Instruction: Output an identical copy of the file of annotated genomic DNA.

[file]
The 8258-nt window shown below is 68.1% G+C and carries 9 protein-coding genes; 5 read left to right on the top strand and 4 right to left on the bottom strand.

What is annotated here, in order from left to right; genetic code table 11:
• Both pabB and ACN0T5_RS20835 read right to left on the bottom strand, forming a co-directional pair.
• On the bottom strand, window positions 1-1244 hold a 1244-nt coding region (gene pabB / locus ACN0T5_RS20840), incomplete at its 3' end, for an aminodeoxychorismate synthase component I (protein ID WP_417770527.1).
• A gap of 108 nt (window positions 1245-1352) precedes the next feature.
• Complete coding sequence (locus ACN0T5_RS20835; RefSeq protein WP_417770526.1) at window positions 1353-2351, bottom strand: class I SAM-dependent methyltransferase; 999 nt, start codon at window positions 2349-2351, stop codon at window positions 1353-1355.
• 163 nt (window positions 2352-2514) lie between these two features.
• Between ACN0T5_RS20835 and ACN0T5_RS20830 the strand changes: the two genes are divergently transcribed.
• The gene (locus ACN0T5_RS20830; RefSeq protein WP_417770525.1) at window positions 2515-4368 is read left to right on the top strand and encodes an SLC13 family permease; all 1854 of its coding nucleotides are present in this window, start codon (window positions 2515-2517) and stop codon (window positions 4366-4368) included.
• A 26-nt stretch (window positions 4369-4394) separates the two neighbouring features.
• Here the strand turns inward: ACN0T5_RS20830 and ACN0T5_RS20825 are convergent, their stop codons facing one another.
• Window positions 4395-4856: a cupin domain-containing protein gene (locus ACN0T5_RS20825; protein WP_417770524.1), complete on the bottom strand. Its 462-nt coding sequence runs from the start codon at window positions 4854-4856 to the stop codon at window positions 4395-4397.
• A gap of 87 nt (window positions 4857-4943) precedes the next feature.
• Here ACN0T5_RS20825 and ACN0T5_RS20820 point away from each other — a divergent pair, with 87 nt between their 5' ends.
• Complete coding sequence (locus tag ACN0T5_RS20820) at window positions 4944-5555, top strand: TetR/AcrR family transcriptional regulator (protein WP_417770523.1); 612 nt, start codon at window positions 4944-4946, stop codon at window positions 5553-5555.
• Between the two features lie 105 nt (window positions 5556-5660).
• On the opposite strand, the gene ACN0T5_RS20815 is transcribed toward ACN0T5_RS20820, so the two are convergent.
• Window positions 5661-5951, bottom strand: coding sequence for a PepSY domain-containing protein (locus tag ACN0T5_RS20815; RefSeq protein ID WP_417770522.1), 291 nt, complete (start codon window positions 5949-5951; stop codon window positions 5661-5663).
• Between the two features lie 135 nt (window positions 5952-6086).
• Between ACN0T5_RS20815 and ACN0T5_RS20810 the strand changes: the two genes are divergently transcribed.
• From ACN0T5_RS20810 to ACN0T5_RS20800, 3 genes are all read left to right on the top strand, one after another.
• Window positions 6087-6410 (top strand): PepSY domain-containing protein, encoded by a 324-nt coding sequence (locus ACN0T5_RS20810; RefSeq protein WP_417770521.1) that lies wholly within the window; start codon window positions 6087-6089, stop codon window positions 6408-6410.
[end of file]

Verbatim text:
The 8258-nt window shown below is 68.1% G+C and carries 9 protein-coding genes; 5 read left to right on the top strand and 4 right to left on the bottom strand.

What is annotated here, in order from left to right; genetic code table 11:
• Both pabB and ACN0T5_RS20835 read right to left on the bottom strand, forming a co-directional pair.
• On the bottom strand, window positions 1-1244 hold a 1244-nt coding region (gene pabB / locus ACN0T5_RS20840), incomplete at its 3' end, for an aminodeoxychorismate synthase component I (protein ID WP_417770527.1).
• A gap of 108 nt (window positions 1245-1352) precedes the next feature.
• Complete coding sequence (locus ACN0T5_RS20835; RefSeq protein WP_417770526.1) at window positions 1353-2351, bottom strand: class I SAM-dependent methyltransferase; 999 nt, start codon at window positions 2349-2351, stop codon at window positions 1353-1355.
• 163 nt (window positions 2352-2514) lie between these two features.
• Between ACN0T5_RS20835 and ACN0T5_RS20830 the strand changes: the two genes are divergently transcribed.
• The gene (locus ACN0T5_RS20830; RefSeq protein WP_417770525.1) at window positions 2515-4368 is read left to right on the top strand and encodes an SLC13 family permease; all 1854 of its coding nucleotides are present in this window, start codon (window positions 2515-2517) and stop codon (window positions 4366-4368) included.
• A 26-nt stretch (window positions 4369-4394) separates the two neighbouring features.
• Here the strand turns inward: ACN0T5_RS20830 and ACN0T5_RS20825 are convergent, their stop codons facing one another.
• Window positions 4395-4856: a cupin domain-containing protein gene (locus ACN0T5_RS20825; protein WP_417770524.1), complete on the bottom strand. Its 462-nt coding sequence runs from the start codon at window positions 4854-4856 to the stop codon at window positions 4395-4397.
• A gap of 87 nt (window positions 4857-4943) precedes the next feature.
• Here ACN0T5_RS20825 and ACN0T5_RS20820 point away from each other — a divergent pair, with 87 nt between their 5' ends.
• Complete coding sequence (locus tag ACN0T5_RS20820) at window positions 4944-5555, top strand: TetR/AcrR family transcriptional regulator (protein WP_417770523.1); 612 nt, start codon at window positions 4944-4946, stop codon at window positions 5553-5555.
• Between the two features lie 105 nt (window positions 5556-5660).
• On the opposite strand, the gene ACN0T5_RS20815 is transcribed toward ACN0T5_RS20820, so the two are convergent.
• Window positions 5661-5951, bottom strand: coding sequence for a PepSY domain-containing protein (locus tag ACN0T5_RS20815; RefSeq protein ID WP_417770522.1), 291 nt, complete (start codon window positions 5949-5951; stop codon window positions 5661-5663).
• Between the two features lie 135 nt (window positions 5952-6086).
• Between ACN0T5_RS20815 and ACN0T5_RS20810 the strand changes: the two genes are divergently transcribed.
• From ACN0T5_RS20810 to ACN0T5_RS20800, 3 genes are all read left to right on the top strand, one after another.
• Window positions 6087-6410 (top strand): PepSY domain-containing protein, encoded by a 324-nt coding sequence (locus ACN0T5_RS20810; RefSeq protein WP_417770521.1) that lies wholly within the window; start codon window positions 6087-6089, stop codon window positions 6408-6410.